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Networking

août 17
Route Reflector configuration in a basic MPLS network supporting L3VPN service (IOS-XE)

In a previous article you learned how to build a basic L3VPN for a customer owning two distant sites. In this article we extend the topology by adding a VPNv4 route reflector. We modified a bit the addressing plan according to RFC3021 which allow the use of /31 subnets mask for point-to-point links and RFC6752 which recommand to use officially allocated public addresses for infrastructure links and loopbacks. We assume that we received from our RIR the block 23.0.0.0/8.

Cabling

 

 

Same calbing plan as in the previous article plus a new link between router P and the route reflector (RR).

Point-to-point links are emulated via dedicated VLANs on a vSwitch. For example, link between P (R3) and RR (R6) is emulated via VLAN 50 :

 

Addressing

 

23.0.0.0/24 is dedicated to PE routers and RR loopbacks.

23.0.1.0/24 is dedicated for infrastructure links.

 

RR configuration

 

 

In our previous article, PE1 and PE2 were peering VPNv4 routes directly. To support adding multiple VPN PE routers without maintaining a full meshed iBGP network, we add a VPNv4 route reflector in our topology.

On R6 (RR), we configure a peer group including each VPN PE in order to reduce configuration overhead when adding more VPN PE in the future (it's also simplify BGP update message generation on the router). We disable ipv4 peering because we dedicate this router to vpnv4 route reflection. Notice the « route-reflector-client »  command under vpnv4 address family :

 

Interface Loopback0
ip address 23.0.0.3 255.255.255.255
!
! MPLS is not needed on this link as it is not intended that VPN
! traffic will be forwarded by the route reflector
interface GigabitEthernet2
ip address 23.0.1.4 255.255.255.254
negotiation auto
!
router ospf 1
network 23.0.0.0 0.0.0.255 area 0
network 23.0.1.0 0.0.0.255 area 0
!
router bgp 1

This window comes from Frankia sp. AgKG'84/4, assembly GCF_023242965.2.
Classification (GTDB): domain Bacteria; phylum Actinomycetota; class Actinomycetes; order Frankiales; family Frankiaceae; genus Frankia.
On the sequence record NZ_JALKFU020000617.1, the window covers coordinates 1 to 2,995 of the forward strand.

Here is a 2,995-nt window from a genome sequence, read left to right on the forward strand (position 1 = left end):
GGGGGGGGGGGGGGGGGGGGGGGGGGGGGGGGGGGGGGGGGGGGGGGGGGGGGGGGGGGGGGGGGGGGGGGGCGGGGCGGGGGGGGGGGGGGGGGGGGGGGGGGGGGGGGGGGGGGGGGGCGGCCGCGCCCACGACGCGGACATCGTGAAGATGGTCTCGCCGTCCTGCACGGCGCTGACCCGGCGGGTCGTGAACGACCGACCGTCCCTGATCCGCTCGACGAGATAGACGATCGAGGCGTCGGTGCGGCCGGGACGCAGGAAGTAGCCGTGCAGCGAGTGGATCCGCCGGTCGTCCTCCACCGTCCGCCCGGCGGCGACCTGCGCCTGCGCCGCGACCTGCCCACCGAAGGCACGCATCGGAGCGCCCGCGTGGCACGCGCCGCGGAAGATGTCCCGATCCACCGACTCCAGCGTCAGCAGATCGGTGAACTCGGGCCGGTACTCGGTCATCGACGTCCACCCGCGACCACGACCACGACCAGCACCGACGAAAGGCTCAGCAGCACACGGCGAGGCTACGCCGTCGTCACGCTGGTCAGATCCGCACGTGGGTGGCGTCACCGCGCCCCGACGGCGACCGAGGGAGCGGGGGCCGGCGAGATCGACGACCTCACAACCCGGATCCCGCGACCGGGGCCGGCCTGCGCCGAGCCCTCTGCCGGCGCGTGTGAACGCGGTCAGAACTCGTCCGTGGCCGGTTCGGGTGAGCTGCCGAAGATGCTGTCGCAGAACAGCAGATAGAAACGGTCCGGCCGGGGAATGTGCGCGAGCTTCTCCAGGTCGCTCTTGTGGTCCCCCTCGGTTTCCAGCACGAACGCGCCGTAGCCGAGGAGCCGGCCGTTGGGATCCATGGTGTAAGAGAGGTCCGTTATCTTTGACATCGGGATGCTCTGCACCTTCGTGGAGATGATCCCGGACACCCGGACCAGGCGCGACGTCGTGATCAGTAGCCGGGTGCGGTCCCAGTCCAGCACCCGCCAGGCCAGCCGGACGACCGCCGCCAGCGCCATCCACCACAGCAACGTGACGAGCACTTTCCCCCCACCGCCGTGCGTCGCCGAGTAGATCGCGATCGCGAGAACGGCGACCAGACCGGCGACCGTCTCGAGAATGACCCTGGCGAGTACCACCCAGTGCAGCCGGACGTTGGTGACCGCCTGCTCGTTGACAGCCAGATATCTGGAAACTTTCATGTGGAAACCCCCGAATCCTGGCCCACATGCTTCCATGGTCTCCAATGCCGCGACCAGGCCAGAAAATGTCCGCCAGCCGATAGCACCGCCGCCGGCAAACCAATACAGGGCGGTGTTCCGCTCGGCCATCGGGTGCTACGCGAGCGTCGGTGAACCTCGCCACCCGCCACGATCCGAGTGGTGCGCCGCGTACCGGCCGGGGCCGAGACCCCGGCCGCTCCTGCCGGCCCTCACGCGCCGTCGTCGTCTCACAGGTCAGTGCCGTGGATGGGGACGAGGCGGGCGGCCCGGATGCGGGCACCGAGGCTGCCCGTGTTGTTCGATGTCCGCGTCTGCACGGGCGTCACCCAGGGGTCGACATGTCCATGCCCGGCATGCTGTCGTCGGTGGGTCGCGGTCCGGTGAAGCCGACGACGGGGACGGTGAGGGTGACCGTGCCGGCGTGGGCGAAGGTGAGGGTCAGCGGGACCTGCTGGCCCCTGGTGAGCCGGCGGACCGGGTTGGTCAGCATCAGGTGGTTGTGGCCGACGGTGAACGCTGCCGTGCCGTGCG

bgp log-neighbor-changes
neighbor VPN-PE peer-group
neighbor VPN-PE remote-as 1
neighbor VPN-PE update-source Loopback0
neighbor 23.0.0.1 peer-group VPN-PE
neighbor 23.0.0.2 peer-group VPN-PE
!
address-family ipv4
no neighbor 23.0.0.1 activate
no neighbor 23.0.0.2 activate
exit-address-family
!
address-family vpnv4
neighbor VPN-PE send-community extended
neighbor VPN-PE route-reflector-client
neighbor 23.0.0.1 activate
neighbor 23.0.0.2 activate
exit-address-family

     

On PE1, we also configure a peer-group including the route reflector for the same reasons as mentioned above in the case we decide to add a second route reflector for redundancy :

 

router bgp 1
bgp log-neighbor-changes
neighbor VPN-RR peer-group
neighbor VPN-RR remote-as 1
neighbor VPN-RR update-source Loopback0
neighbor 23.0.0.3 peer-group VPN-RR
!
address-family ipv4
no neighbor 23.0.0.3 activate
exit-address-family
!
address-family vpnv4
neighbor VPN-RR send-community extended
neighbor 23.0.0.3 activate
exit-address-family

     

Configuration is similar on PE2.

Verifications :

 

PE1#show ip route vrf CUSTOMER1
snip
Gateway of last resort is not set
172.16.0.0/24 is subnetted, 2 subnets
B 172.16.100.0 [20/0] via 192.168.0.0, 23:12:20
B 172.16.200.0 [200/0] via 23.0.0.2, 01:38:46
192.168.0.0/24 is variably subnetted, 3 subnets, 2 masks
C 192.168.0.0/31 is directly connected, GigabitEthernet2
L 192.168.0.1/32 is directly connected, GigabitEthernet2
B 192.168.0.2/31 [200/0] via 23.0.0.2, 01:38:46
CE1#ping 172.16.200.254
Type escape sequence to abort.
Sending 5, 100-byte ICMP Echos to 172.16.200.254, timeout is 2 seconds:
!!!!!
Success rate is 100 percent (5/5), round-trip min/avg/max = 6/8/15 ms

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